Pope to meet head of Myanmar army, Rohingya refugees: Vatican

By Philip Pullella
Pope Francis waves as he arrives to lead the Wednesday general audience in Saint Peter's square at the Vatican November 22, 2017. REUTERS/Max Rossi

By Philip Pullella

VATICAN CITY (Reuters) - Pope Francis will meet the head of Myanmar's army and Rohingya refugees in Bangladesh, both late additions to a tour of the two countries next week.

Human rights monitors and U.N. officials have accused Myanmar's military of atrocities, including mass rape, against the stateless Rohingya during operations that followed insurgent attacks on 30 police posts and an army base.

Vatican spokesman Greg Burke said on Wednesday that the pope would meet army head Senior General Min Aung Hlaing on Nov. 30 in a church residence in Yangon.

Myanmar Cardinal Charles Maung Bo had talks with the pope in Rome on Saturday and suggested that he add a meeting with the general to the schedule for a trip that is proving to be one of the most politically sensitive since Francis was elected in 2013. Both the pope and the general agreed.

Some 600,000 Rohingya refugees, most of them Muslim and from Myanmar's northern Rakhine state, have fled to Bangladesh.

Burke said a small group of Rohingya refugees would be present at an inter-religious meeting for peace in the Bangladeshi capital, Dhaka on Dec 1.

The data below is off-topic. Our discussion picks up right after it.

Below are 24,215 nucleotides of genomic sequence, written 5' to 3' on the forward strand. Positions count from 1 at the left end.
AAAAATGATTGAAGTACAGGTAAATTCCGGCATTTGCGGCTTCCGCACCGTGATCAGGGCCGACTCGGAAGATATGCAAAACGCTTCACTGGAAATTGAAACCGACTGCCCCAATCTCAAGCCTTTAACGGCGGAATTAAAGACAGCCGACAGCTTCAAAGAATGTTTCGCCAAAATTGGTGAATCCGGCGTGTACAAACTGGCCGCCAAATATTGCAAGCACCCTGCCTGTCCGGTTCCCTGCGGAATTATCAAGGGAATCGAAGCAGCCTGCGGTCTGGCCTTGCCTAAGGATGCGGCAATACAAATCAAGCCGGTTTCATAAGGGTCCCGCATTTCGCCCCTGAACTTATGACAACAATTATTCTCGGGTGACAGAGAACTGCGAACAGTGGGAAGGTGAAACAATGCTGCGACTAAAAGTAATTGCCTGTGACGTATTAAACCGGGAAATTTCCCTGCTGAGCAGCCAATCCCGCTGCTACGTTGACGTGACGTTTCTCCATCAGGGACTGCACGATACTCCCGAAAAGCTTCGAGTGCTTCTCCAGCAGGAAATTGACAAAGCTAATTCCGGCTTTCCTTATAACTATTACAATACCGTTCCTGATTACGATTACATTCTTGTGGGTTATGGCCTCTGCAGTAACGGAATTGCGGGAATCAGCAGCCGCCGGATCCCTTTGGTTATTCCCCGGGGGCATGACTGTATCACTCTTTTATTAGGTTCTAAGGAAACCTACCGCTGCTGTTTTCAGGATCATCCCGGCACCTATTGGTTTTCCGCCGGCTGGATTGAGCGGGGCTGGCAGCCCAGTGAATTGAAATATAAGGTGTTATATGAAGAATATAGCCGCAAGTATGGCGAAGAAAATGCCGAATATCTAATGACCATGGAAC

Myanmar's government has denied most of the claims of atrocities against the Rohingya, and the army last week said its own investigation found no evidence of wrongdoing by troops.

The pope will separately meet the country's leader, Aung San Suu Kyi, in the capital Naypyitaw, on Nov. 28 in an encounter that was already on the schedule.

Briefing reporters on the trip, Burke gave no details of how the Rohingya who will meet the pope would be chosen. A source in Dhaka said the refugees would be able to tell the pope about their experiences.

Both events were not on the original schedule of the Nov. 26-Dec. 2 trip.

Bo, the cardinal from Myanmar, has advised the pope not to use the word Rohingya while in Myanmar because it is incendiary in the country where they are not recognized as an ethnic group.

Burke said the pope took the advice seriously but added: "We will find out together during the trip ... it is not a forbidden word".

(Reporting By Philip Pullella, additional reporting by Serajul Quadir in Dhaka; Editing by Keith Weir and John Stonestreet)